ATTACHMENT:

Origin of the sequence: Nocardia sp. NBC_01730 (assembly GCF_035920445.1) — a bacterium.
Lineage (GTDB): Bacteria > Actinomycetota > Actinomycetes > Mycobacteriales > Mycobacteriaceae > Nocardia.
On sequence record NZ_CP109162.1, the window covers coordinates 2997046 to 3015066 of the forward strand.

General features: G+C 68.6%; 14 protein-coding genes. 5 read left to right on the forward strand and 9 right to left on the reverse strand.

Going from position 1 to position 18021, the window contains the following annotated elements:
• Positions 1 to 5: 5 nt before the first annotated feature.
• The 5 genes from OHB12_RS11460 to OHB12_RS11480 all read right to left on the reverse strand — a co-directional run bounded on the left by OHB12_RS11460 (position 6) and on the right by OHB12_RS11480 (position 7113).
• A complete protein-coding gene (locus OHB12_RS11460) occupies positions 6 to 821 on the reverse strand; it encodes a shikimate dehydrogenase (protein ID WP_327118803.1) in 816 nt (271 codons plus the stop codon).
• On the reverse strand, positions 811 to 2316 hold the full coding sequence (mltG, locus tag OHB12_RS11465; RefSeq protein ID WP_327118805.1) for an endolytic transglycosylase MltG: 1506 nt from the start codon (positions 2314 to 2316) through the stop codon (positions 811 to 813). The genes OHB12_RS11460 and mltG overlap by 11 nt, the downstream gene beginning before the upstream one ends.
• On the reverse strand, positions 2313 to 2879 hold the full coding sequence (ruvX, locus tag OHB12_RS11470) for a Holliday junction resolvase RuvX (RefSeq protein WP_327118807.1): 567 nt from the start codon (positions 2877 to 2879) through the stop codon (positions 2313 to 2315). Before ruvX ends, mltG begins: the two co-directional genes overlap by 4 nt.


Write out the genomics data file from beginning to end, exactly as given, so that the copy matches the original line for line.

Origin of the sequence: Nocardia sp. NBC_01730 (assembly GCF_035920445.1) — a bacterium.
Lineage (GTDB): Bacteria > Actinomycetota > Actinomycetes > Mycobacteriales > Mycobacteriaceae > Nocardia.
On sequence record NZ_CP109162.1, the window covers coordinates 2997046 to 3015066 of the forward strand.

General features: G+C 68.6%; 14 protein-coding genes. 5 read left to right on the forward strand and 9 right to left on the reverse strand.

Going from position 1 to position 18021, the window contains the following annotated elements:
• Positions 1 to 5: 5 nt before the first annotated feature.
• The 5 genes from OHB12_RS11460 to OHB12_RS11480 all read right to left on the reverse strand — a co-directional run bounded on the left by OHB12_RS11460 (position 6) and on the right by OHB12_RS11480 (position 7113).
• A complete protein-coding gene (locus OHB12_RS11460) occupies positions 6 to 821 on the reverse strand; it encodes a shikimate dehydrogenase (protein ID WP_327118803.1) in 816 nt (271 codons plus the stop codon).
• On the reverse strand, positions 811 to 2316 hold the full coding sequence (mltG, locus tag OHB12_RS11465; RefSeq protein ID WP_327118805.1) for an endolytic transglycosylase MltG: 1506 nt from the start codon (positions 2314 to 2316) through the stop codon (positions 811 to 813). The genes OHB12_RS11460 and mltG overlap by 11 nt, the downstream gene beginning before the upstream one ends.
• On the reverse strand, positions 2313 to 2879 hold the full coding sequence (ruvX, locus tag OHB12_RS11470) for a Holliday junction resolvase RuvX (RefSeq protein WP_327118807.1): 567 nt from the start codon (positions 2877 to 2879) through the stop codon (positions 2313 to 2315). Before ruvX ends, mltG begins: the two co-directional genes overlap by 4 nt.